What’s the difference between a federal tax lien and a Notice of Federal Tax Lien?
There’s an important distinction between the federal tax lien and the Notice of Federal Tax Lien. The federal tax lien automatically applies to all of your property when you fail to pay taxes after a demand for payment. The Notice of Federal Tax Lien is an official record that gives the public notice of the lien.
The Notice of Federal Lien needs to be filed with state or local authorities, such as the country recorder of deeds. When the IRS removes the notice from public records, it is referred to as a “withdrawal.”
Eligibility for Lien Withdrawal
There are some procedural situations that can cause the IRS to withdraw the lien notice. The notice will be withdrawn if it was filed during a bankruptcy automatic stay period or if the IRS failed to follow their own procedures.
The IRS also has the discretion to withdraw the lien if it will facilitate payment or if it is in the best interest of the taxpayer and the government. You’ll need to explain how the lien withdrawal will allow you pay more of your tax debt off when you submit the lien withdrawal request.
Finally, the IRS will withdrawal lien notices for taxpayers in some types of installment agreements. The following criteria must be met for lien withdrawal eligibility:
- Direct debit installment agreements only. If you have another type of installment agreement, you can convert to a direct debit agreement.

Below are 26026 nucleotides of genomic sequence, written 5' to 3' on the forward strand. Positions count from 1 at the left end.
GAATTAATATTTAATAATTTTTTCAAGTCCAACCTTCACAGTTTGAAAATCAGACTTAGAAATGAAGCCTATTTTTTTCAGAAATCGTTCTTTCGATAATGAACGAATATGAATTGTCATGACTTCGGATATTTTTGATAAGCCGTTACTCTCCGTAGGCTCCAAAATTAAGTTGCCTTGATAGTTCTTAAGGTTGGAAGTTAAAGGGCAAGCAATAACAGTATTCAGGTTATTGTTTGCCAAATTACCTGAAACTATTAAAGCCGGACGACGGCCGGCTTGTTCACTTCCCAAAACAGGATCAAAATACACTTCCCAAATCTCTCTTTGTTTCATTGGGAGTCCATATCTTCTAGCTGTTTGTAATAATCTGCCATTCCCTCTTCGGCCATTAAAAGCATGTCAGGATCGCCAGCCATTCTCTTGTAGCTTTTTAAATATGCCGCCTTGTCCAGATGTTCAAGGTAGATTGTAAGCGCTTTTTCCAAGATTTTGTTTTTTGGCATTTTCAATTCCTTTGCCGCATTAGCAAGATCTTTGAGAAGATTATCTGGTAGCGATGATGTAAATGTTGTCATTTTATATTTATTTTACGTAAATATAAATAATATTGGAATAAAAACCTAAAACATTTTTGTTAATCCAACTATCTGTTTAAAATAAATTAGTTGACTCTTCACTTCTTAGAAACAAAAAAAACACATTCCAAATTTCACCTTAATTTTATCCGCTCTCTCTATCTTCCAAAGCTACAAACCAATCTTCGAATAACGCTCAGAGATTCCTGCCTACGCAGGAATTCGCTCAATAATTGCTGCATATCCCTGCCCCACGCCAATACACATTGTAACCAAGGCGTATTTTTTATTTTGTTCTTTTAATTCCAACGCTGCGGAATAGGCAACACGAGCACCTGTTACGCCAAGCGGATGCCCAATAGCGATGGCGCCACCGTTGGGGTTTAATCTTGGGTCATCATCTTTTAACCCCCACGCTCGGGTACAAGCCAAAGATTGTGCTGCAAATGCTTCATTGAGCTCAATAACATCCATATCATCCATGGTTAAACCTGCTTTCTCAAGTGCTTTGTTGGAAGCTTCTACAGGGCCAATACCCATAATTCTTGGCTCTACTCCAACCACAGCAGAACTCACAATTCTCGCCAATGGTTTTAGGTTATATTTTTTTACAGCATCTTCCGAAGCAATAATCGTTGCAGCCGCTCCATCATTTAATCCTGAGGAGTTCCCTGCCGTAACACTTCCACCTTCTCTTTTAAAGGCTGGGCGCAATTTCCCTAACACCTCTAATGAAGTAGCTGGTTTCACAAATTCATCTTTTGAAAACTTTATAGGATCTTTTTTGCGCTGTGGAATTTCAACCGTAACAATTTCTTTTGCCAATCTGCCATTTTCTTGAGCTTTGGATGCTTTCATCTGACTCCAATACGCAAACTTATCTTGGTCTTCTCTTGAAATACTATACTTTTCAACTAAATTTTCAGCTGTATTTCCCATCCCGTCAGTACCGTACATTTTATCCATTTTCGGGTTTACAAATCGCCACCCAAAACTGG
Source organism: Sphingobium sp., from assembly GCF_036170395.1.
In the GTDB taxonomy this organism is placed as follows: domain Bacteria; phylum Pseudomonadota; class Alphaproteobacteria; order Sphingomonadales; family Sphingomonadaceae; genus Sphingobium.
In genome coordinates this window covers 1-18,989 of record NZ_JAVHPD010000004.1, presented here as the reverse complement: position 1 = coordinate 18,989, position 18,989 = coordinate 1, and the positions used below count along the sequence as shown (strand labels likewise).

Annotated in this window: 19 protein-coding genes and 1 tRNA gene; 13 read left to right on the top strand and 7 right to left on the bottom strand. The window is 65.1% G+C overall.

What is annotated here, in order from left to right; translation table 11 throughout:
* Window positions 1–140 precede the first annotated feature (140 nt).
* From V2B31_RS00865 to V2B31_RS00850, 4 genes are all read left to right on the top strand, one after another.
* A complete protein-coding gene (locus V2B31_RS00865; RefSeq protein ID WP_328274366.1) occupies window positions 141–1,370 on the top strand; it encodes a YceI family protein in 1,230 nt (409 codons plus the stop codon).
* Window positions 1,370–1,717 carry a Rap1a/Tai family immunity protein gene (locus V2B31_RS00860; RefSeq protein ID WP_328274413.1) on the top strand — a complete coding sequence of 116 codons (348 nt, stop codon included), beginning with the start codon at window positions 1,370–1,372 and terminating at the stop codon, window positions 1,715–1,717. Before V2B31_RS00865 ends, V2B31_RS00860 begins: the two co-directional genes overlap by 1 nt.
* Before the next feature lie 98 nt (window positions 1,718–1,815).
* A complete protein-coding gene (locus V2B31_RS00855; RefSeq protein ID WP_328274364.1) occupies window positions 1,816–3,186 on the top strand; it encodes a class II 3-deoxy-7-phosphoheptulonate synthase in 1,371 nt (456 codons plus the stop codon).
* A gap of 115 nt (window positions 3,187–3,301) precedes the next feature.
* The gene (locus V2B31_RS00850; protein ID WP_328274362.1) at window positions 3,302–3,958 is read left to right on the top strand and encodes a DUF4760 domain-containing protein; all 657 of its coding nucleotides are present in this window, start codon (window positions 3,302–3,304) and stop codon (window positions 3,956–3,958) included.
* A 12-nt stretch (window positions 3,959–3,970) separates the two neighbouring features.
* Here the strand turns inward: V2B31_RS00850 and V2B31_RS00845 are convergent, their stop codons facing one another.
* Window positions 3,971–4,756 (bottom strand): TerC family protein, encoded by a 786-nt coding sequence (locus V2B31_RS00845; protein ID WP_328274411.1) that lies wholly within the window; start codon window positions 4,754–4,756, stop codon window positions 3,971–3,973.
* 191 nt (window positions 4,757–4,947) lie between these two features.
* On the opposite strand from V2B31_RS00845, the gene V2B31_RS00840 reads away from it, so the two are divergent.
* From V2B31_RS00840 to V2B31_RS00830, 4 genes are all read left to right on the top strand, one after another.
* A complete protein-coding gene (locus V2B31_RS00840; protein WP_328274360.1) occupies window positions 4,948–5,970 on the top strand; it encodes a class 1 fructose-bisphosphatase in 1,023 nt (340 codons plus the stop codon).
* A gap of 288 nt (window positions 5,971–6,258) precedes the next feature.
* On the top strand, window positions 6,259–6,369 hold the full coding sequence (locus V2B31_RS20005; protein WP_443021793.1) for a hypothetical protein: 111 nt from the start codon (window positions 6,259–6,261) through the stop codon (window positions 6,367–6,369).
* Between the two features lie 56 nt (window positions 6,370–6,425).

- You must owe $25,000 or less.
- Your agreement must provide for full payment within 60 months or by the time the collections statute expires, whichever comes sooner.
- Maintain filing and tax payment compliance.
- Make at least three direct debit payments.
- No defaults on current or previous direct debit agreements are permitted.
You’ll still need to request the lien withdrawal by filing Form 12277.
Release, Discharge, and Subordination
In addition to lien withdrawals, liens can be released, discharged, or subordinated. The lien release fully removes the federal tax lien from all of your property. Liens can be released when you pay your tax debt in full, satisfy the terms of an accepted Offer in Compromise, or if the collections period has expired.
Discharges and subordinations only apply to a specific piece of property. These are usually granted when you need to sell or refinance property and you convince the IRS that the discharge or subordination will help you pay your tax debt. You can also pay the IRS an amount equal to the lien interest they are sacrificing.
Contact an Attorney
Consult a tax attorney for more information about getting federal tax liens withdrawn or released.
Get free tax advice from a Michigan tax lawyer by calling Ayar Law at 248-262-3400 today.
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